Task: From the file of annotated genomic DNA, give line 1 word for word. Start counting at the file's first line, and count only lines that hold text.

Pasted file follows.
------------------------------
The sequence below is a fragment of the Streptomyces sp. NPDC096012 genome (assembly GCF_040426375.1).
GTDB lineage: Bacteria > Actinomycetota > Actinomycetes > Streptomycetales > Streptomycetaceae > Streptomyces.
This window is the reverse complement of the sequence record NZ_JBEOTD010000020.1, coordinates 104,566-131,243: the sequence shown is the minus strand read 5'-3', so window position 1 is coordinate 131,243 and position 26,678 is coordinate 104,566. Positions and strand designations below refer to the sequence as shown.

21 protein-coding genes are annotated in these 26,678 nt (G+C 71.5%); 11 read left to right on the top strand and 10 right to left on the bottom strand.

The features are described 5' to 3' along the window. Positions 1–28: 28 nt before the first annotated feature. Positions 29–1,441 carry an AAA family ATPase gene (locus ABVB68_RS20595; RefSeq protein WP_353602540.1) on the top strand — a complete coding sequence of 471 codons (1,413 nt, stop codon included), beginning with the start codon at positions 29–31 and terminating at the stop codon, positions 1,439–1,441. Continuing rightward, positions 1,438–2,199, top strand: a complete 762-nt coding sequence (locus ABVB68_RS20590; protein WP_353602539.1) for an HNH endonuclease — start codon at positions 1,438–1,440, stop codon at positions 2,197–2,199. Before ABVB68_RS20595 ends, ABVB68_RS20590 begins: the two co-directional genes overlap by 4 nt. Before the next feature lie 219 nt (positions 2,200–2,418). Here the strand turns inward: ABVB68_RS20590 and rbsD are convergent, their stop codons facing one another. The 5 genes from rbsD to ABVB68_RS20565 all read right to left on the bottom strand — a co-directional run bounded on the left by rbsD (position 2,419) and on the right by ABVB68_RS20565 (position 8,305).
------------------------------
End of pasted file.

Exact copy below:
The sequence below is a fragment of the Streptomyces sp. NPDC096012 genome (assembly GCF_040426375.1).